- Taking the time to assess and reassess the workplace atmosphere will allow companies to resolve issues before they escalate. If necessary, HR should meet separately with employees who are in conflict, and/or utilize the company’s dispute resolution process for managing the fallout from political conflicts.
- Multistate employers should make sure to review any local or state laws that might impact the company’s approach to political speech regulation.
- Employees should not feel pressured by anyone at work, but especially supervisors, to contribute or volunteer for any particular candidate, or be discouraged from engaging in political activity outside of work.
13 Dec 2016
by Ann Price
The naming of Andy Puzder as President-Elect Trump’s choice for Secretary of Labor signals that the new overtime rule set to become effective on December 1, 2016 may ultimately languish. Mr. Puzder is on the record as a critic of the rule. Currently, enforcement of the rule is stayed pending the appeal by the Department of Labor of the nation-wide temporary injunction issued by a Texas federal court. A ruling by the Fifth Circuit is unlikely before the inauguration on January 20, 2016. The new administration could drop the appeal or issue a different rule after notice and comment. The outcome of the November elections also makes possible legislation or other executive action to stop or alter the rule.
As we reported in our May Newsletter, the new overtime rule intended to roughly double the minimum weekly salary level to qualify as an exempt executive, administrative or professional employee to $913 per week ($47,476 per year) and provided for automatic increases every three years. The court found that a lawsuit by 21 states and a number of business groups claiming that DOL exceeded its authority by making exemption turn on pay rather than duties were substantially likely to succeed.
Many employers who were waiting until December 1 to implement changes—such as salary increases or reclassification to nonexempt—opted not to make any changes and to await a permanent resolution. On the other hand, employers who implemented changes in anticipation of the new rule face difficult choices regarding whether or not to roll back those changes. While some employees may welcome being reinstated as an exempt employees, it would be more difficult to lower the pay of employees whose salaries were increased to meet the new minimum weekly amount. Changes made to positions, staffing, hiring, and schedules will also require careful analysis to determine the best course of action going forward.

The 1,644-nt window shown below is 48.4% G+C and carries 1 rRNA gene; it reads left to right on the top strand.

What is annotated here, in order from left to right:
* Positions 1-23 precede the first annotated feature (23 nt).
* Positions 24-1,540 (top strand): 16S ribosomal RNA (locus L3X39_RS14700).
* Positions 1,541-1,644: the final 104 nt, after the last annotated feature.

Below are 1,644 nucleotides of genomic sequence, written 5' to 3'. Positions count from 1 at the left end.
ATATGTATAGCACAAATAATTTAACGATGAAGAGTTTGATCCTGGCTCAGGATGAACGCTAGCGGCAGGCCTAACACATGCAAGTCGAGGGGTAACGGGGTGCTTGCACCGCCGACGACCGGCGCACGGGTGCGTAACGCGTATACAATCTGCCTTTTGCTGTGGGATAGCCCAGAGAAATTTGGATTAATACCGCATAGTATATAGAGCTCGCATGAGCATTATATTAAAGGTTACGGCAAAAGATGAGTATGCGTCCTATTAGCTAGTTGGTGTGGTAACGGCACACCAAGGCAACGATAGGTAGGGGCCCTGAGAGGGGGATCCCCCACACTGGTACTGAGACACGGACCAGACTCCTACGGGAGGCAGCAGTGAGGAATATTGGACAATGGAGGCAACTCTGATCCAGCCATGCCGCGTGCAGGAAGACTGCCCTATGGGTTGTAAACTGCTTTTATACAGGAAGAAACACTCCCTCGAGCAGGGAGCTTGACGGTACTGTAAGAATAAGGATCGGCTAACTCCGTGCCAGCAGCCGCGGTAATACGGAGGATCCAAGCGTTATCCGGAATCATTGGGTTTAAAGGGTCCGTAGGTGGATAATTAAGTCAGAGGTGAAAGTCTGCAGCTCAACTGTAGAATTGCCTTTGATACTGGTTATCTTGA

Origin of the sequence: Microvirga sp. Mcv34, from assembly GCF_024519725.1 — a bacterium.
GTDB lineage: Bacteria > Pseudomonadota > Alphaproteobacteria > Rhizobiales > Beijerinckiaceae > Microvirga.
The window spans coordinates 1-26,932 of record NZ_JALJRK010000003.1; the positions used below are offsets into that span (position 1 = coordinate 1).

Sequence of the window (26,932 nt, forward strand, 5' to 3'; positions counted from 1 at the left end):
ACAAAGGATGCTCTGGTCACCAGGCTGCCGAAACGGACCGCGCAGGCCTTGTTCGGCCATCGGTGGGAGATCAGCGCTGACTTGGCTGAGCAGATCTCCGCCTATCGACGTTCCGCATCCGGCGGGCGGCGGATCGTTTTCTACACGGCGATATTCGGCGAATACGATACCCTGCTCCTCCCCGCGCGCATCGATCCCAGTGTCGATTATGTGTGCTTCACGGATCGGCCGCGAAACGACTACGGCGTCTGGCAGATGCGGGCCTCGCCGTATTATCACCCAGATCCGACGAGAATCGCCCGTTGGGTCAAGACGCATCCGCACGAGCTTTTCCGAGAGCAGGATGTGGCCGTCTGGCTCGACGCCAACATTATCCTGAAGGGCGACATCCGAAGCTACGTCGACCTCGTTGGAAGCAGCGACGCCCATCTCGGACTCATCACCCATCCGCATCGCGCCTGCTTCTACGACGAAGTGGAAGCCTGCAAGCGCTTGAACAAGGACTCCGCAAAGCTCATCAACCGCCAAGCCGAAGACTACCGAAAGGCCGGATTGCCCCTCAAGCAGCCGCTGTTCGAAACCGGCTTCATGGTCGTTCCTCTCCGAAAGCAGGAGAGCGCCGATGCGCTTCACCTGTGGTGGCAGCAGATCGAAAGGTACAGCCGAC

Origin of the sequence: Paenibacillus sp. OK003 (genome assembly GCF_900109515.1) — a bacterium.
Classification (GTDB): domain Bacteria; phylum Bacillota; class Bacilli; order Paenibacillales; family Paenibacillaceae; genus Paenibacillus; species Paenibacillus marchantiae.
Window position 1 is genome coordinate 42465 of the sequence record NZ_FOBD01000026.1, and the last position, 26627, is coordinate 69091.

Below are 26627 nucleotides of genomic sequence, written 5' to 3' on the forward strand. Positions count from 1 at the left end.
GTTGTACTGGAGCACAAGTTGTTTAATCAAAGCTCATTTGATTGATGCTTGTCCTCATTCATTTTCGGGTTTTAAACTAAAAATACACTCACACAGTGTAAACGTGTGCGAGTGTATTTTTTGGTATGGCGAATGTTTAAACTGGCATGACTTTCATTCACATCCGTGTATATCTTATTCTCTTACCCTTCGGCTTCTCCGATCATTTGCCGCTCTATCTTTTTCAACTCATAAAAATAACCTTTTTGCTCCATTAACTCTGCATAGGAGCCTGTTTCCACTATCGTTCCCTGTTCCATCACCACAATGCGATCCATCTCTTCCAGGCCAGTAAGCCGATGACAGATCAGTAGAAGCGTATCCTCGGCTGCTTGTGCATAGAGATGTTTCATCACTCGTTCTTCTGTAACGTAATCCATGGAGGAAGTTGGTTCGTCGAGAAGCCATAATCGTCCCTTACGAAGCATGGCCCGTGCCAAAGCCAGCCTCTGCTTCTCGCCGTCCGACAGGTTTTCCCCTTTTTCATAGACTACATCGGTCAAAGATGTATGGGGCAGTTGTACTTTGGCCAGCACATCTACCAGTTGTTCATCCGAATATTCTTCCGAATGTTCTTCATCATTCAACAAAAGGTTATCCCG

Boulette Golden & Marin L.L.P. partner Laura Merritt will speak to Austin’s Corporate Paralegal Group Tuesday, November 7th. Ms. Merritt’s presentation will address Political Speech in the Workplace: When is political speech ok in the workplace? What rights do employers and employees have? What about the First Amendment? Can employers raise money for political candidates from their employees?
The presentation is available for CLE credit. Additional information>>>
Boulette Golden & Marin L.L.P. partner Jason Boulette will present ” New Opportunities in Employment Law for Civil Litigators” to the 40th Annual Page Keeton Civil Litigation Conference, which is scheduled for October 27/28 at the Four Seasons Hotel in Austin.
Mr. Boulette’s talk will explore the effects of the sharing economy on the traditional employment model as companies use technology to connect providers and end-users in novel ways, and employees increasingly view themselves as individual entrepreneurs with their own business aspirations. The presentation will be at 1:20pm on Friday, October 28th and is eligible for CLE credit. Additional information>>>
Boulette Golden & Marin L.L.P. partner Laura Merritt is scheduled to speak at the University of Texas CLE’s Essential Non-Compete and Trade Secret Law course in Houston October 7th. Her presentation, “Investigating the Employee Departure”, will focus on departing employees, who can carry the risk of departing company assets—both literally and figuratively, and offer advice on how to investigate possible misappropriation of company assets and how to prevent their misappropriation in the first place.
The presentation is eligible for CLE credit and will be at 1:20 pm at Norris Conference Center in Houston.
Boulette Golden & Marin L.L.P. partner Jason Boulette is scheduled to speak at the University of Texas CLE’s Essential Non-Compete and Trade Secret Law course in Houston October 7th. His presentation, “Tips for the New Employer and the Former Employer”, will offer practical tips on hiring key talent from the competition while minimizing the chance of litigation and maximizing the chance of success in the event of a suit, and discuss how to manage the departure of key talent to a direct competitor for both business and litigation purposes. The presentation is available for CLE credit and will be at 3:00 pm at Norris Conference Center in Houston.
Boulette Golden & Marin L.L.P. is proud to announce that all five partners have been selected for inclusion in the 2016 Texas Super Lawyers list. Jason Boulette, Mike Golden, Michael Marin, Ann Abrams Price and Laura Merrit were each singled out for the distinction by their peers.